There are four major movements to this means of attentiveness. First, we prepare ourselves to receive God’s guidance. That might mean finding a physical space where we can fully focus, or absent that luxury we can use spiritual disciplines to create a grounded space within ourselves. We set aside distractions, naming and offering to God opinions and worries that could keep God’s messages from penetrating our bubble. If we’re looking for insight in a particular area of our lives, we morph that area of uncertainty into a question that we would like to put before God. And then we do the hard part: pray for indifference. Not indifference in the sense of apathy, but a trust in God’s intentions such that we will refrain from elbowing the outcome in one direction or another.

Once we’ve gotten ourselves ready to listen, we enter the second movement in discernment: gathering and mulling as much data as possible. Here’s where we tend to excel, because we have some agency. We turn over every stone for information. No data source is off limits. After we’ve dug up all we can, we consider what we’ve found. We make lists, charts, graphs, word clouds, whatever suits our learning styles. We name what has surprised us, delighted us, challenged us. Then we ask God to weave the data together and to help us see the interwoven whole.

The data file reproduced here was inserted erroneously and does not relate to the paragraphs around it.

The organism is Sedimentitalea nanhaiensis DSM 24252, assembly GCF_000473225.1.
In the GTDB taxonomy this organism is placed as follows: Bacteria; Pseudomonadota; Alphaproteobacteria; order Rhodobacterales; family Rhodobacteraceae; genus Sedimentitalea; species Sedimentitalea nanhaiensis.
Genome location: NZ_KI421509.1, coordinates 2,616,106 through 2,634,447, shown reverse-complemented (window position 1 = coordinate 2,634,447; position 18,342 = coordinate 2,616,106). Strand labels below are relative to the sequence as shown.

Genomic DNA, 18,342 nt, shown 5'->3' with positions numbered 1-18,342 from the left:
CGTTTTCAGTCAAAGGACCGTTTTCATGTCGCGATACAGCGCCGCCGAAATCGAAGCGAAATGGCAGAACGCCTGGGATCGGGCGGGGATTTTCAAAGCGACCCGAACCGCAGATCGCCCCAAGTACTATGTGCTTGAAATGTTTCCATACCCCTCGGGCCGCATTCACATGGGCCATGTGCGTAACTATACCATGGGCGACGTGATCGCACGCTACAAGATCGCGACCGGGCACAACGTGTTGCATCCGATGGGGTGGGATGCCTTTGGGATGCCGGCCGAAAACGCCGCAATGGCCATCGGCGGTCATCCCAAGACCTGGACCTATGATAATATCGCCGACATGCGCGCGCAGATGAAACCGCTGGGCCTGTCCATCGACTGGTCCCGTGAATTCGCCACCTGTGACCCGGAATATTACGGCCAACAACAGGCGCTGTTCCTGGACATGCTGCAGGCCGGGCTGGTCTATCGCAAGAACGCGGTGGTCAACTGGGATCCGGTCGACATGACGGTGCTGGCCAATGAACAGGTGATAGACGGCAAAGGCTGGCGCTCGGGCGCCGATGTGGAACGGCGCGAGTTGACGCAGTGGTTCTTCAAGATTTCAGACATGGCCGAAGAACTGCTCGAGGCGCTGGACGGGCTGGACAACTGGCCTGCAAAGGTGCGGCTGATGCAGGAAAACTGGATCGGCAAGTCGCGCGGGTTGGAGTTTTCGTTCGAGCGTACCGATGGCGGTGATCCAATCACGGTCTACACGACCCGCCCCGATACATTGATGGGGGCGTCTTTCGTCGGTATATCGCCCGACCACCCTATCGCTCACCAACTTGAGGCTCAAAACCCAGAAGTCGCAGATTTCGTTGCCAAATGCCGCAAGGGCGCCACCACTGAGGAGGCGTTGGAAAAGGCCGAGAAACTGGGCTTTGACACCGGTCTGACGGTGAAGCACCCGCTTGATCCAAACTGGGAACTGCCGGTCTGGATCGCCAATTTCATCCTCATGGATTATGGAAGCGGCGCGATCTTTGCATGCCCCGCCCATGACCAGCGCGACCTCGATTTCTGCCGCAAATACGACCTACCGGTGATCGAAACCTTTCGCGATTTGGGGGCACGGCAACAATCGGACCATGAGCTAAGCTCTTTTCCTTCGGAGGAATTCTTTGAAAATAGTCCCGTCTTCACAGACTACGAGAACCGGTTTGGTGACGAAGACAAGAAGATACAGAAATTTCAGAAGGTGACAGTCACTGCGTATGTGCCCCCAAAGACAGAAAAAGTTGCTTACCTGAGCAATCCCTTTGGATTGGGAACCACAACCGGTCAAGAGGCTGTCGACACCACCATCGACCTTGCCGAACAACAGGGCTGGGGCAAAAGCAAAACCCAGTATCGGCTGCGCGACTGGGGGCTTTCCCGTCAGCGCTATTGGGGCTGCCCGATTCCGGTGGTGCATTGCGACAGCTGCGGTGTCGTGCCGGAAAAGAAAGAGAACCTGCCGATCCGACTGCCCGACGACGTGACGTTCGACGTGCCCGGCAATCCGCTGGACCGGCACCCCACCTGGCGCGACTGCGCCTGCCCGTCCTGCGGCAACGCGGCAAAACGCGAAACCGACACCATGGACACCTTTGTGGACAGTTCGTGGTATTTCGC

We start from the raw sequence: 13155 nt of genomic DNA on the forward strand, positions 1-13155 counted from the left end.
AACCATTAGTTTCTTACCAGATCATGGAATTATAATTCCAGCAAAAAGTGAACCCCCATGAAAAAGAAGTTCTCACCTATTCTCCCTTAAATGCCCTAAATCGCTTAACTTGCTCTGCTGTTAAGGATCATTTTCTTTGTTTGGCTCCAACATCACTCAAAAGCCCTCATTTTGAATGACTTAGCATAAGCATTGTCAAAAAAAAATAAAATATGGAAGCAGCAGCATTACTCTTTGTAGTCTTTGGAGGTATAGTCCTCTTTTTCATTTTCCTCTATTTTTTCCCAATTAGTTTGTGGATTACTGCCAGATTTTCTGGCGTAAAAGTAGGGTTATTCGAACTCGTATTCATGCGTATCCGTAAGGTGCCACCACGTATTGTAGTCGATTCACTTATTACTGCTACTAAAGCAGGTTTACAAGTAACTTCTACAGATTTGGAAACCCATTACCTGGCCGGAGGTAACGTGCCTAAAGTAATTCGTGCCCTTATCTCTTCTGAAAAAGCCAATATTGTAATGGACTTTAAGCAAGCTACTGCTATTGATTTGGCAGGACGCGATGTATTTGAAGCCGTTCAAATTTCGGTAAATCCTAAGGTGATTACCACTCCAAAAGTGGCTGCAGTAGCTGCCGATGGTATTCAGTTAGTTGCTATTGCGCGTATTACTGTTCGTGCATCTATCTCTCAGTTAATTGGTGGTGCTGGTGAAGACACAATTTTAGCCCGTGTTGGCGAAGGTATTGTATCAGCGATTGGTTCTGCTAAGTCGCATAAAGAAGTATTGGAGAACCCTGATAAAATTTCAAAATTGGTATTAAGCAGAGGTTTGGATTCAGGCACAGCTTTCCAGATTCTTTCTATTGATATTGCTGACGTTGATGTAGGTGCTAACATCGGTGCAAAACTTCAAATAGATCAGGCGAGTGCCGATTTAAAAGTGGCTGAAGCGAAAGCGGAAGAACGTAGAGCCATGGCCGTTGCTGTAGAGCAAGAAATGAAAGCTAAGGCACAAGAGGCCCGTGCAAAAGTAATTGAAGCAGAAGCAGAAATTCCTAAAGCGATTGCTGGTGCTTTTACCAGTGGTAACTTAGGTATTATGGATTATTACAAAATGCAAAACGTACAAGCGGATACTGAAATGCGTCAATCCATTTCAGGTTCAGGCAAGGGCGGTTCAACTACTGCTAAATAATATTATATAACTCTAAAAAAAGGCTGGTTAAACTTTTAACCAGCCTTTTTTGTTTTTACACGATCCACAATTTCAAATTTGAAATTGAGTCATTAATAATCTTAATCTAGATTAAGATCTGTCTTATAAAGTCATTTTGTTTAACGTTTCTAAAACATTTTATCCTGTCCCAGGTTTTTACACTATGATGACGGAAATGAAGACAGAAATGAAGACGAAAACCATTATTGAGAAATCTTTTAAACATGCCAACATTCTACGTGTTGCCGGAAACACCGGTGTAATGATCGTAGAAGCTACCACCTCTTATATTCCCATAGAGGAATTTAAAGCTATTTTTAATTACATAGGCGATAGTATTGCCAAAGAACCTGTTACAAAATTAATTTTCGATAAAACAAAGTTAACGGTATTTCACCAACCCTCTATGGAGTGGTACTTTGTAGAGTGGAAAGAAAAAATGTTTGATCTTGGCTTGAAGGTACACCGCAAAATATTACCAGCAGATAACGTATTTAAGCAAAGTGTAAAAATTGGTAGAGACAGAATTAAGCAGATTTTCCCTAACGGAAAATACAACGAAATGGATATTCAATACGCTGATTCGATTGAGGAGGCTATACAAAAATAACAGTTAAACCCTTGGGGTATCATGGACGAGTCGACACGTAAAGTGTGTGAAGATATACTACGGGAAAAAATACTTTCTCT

After the investigating and compiling, it’s time to wait during the third movement of the process. We make friends with silence. (Okay, it might be more like making quiet our frenemy.) You know, we are so unaccustomed to silence that when we do experience it, we often feel uncomfortable with it.  So we can start with short spans (30 seconds or so) and build capacity from there. Those pauses give God bigger openings to speak into our quiet, which we need because the response might not be immediate. When we do get a nudge, we begin to plot some actions, still not wedding ourselves to them.

As plans begin to emerge, we’re ready to test them out in the fourth movement of discernment. We consider whether what we are hearing or sensing lines up with our purpose and our perception of scripture and the person of Jesus, as we understand them. We reflect on whether they bring us a sense of peace. We imagine what the potential long-term impact will be – on us and others – of acting on the invitations. We hold onto the possible answer and actions to see if they stick with us. When we’re ready, we move ahead in ways that honor the Spirit at work in, around, and through us and those around us.